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Quantifying the performance of MEG source reconstruction using resting state data.

Little, S; Bonaiuto, J; Meyer, SS; Lopez, J; Bestmann, S; Barnes, G; (2018) Quantifying the performance of MEG source reconstruction using resting state data. Neuroimage , 181 pp. 453-460. 10.1016/j.neuroimage.2018.07.030. Green open access

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Abstract

In magnetoencephalography (MEG) research there are a variety of inversion methods to transform sensor data into estimates of brain activity. Each new inversion scheme is generally justified against a specific simulated or task scenario. The choice of this scenario will however have a large impact on how well the scheme performs. We describe a method with minimal selection bias to quantify algorithm performance using human resting state data. These recordings provide a generic, heterogeneous, and plentiful functional substrate against which to test different MEG recording and reconstruction approaches. We used a Hidden Markov model to spatio-temporally partition data into self-similar dynamic states. To test the anatomical precision that could be achieved, we then inverted these data onto libraries of systematically distorted subject-specific cortical meshes and compared the quality of the fit using cross validation and a Free energy metric. This revealed which inversion scheme was able to identify the least distorted (most accurate) anatomical models, and allowed us to quantify an upper bound on the mean anatomical distortion accordingly. We used two resting state datasets, one recorded with head-casts and one without. In the head-cast data, the Empirical Bayesian Beamformer (EBB) algorithm showed the best mean anatomical discrimination (3.7 mm) compared with Minimum Norm/LORETA (6.0 mm) and Multiple Sparse Priors (9.4 mm). This pattern was replicated in the second (conventional dataset) although with a marginally poorer (non-significant) prediction of the missing (cross-validated) data. Our findings suggest that the abundant resting state data now commonly available could be used to refine and validate MEG source reconstruction methods and/or recording paradigms.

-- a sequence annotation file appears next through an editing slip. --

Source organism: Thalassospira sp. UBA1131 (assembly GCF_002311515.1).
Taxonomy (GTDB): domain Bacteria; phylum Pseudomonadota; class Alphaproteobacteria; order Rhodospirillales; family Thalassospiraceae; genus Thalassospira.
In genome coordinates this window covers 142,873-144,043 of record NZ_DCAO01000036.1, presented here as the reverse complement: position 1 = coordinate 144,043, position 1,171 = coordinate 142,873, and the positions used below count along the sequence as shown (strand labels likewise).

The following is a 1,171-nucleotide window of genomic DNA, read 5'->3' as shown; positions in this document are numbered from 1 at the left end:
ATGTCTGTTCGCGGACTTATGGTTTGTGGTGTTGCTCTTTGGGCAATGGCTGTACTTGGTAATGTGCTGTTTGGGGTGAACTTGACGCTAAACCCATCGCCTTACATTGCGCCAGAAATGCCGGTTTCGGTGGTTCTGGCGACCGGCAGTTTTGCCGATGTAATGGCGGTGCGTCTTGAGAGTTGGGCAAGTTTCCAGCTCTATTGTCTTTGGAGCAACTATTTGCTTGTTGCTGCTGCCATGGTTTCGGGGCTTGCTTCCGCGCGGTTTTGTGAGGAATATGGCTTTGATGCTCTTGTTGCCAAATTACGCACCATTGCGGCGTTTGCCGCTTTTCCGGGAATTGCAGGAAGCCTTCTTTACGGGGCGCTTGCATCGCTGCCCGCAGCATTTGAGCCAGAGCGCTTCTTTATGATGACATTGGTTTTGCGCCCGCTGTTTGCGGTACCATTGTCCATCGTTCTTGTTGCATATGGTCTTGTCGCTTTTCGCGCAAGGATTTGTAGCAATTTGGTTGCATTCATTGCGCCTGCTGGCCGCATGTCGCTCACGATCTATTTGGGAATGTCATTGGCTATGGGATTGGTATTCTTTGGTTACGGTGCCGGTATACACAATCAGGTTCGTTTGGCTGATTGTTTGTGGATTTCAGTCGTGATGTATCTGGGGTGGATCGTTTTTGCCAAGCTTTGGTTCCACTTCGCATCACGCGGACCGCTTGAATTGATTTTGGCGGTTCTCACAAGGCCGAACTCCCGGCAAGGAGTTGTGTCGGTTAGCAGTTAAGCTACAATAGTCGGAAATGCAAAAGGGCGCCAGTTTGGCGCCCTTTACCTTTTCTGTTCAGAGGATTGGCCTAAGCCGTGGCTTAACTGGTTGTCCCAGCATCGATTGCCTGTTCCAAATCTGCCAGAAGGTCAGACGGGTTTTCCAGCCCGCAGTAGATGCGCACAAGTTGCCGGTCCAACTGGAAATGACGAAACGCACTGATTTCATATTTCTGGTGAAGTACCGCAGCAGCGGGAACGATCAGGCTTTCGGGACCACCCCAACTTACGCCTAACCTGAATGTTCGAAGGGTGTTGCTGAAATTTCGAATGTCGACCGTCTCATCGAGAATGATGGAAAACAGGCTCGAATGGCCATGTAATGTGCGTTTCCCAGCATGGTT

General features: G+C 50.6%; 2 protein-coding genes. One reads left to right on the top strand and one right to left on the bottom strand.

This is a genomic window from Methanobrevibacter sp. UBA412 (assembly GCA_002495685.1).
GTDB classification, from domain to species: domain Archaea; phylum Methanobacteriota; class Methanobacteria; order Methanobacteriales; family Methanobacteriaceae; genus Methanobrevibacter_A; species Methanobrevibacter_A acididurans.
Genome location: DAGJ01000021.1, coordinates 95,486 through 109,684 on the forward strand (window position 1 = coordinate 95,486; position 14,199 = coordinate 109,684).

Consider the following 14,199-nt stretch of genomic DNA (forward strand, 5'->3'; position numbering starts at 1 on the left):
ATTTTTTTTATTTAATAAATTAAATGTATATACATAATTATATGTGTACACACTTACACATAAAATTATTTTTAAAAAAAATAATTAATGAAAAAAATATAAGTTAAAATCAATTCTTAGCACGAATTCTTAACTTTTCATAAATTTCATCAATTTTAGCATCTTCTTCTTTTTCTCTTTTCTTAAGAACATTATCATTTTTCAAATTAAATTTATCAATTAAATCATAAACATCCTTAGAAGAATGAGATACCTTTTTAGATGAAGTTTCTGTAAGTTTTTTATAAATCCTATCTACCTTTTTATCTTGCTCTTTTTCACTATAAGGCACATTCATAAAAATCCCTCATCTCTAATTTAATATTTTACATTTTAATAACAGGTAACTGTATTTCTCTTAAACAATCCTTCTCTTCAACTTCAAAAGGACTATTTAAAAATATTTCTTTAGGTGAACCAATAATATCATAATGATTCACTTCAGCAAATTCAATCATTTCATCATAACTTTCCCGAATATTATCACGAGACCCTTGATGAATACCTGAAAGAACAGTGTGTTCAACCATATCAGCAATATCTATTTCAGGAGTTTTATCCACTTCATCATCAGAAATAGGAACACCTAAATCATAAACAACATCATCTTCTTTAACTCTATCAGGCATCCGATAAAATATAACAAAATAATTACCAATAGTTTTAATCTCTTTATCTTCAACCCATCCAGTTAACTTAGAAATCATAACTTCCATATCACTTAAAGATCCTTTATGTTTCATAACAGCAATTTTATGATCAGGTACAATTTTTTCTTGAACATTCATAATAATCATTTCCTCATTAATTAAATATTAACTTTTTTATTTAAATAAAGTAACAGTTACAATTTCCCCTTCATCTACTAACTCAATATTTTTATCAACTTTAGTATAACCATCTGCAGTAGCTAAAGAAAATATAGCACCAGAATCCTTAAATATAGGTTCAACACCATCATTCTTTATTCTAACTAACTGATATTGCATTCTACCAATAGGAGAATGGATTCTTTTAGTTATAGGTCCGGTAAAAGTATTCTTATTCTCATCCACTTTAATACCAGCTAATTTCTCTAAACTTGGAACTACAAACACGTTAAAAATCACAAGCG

Type: Article
Title: Quantifying the performance of MEG source reconstruction using resting state data.
Location: United States
Open access status: An open access version is available from UCL Discovery
DOI: 10.1016/j.neuroimage.2018.07.030
Publisher version: https://doi.org/10.1016/j.neuroimage.2018.07.030
Language: English
Additional information: © 2018 The Authors. Published by Elsevier Inc. This is an open access article under the CC BY license (http://creativecommons.org/licenses/by/4.0/).
Keywords: Empirical Bayesian beamformer, Forward model, Head-cast, Hidden Markov model, Inversion, LORETA, Magnetoencephalography, Minimum norm, Multiple sparse priors, Resolution, Resting state
UCL classification: UCL > Provost and Vice Provost Offices
UCL > Provost and Vice Provost Offices > School of Life and Medical Sciences
UCL > Provost and Vice Provost Offices > School of Life and Medical Sciences > Faculty of Brain Sciences
UCL > Provost and Vice Provost Offices > School of Life and Medical Sciences > Faculty of Brain Sciences > UCL Queen Square Institute of Neurology
UCL > Provost and Vice Provost Offices > School of Life and Medical Sciences > Faculty of Brain Sciences > UCL Queen Square Institute of Neurology > Clinical and Experimental Epilepsy
UCL > Provost and Vice Provost Offices > School of Life and Medical Sciences > Faculty of Brain Sciences > UCL Queen Square Institute of Neurology > Clinical and Movement Neurosciences
UCL > Provost and Vice Provost Offices > School of Life and Medical Sciences > Faculty of Brain Sciences > UCL Queen Square Institute of Neurology > Department of Neuromuscular Diseases
UCL > Provost and Vice Provost Offices > School of Life and Medical Sciences > Faculty of Brain Sciences > UCL Queen Square Institute of Neurology > Imaging Neuroscience
URI: http://discovery.ucl.ac.uk/id/eprint/10053253
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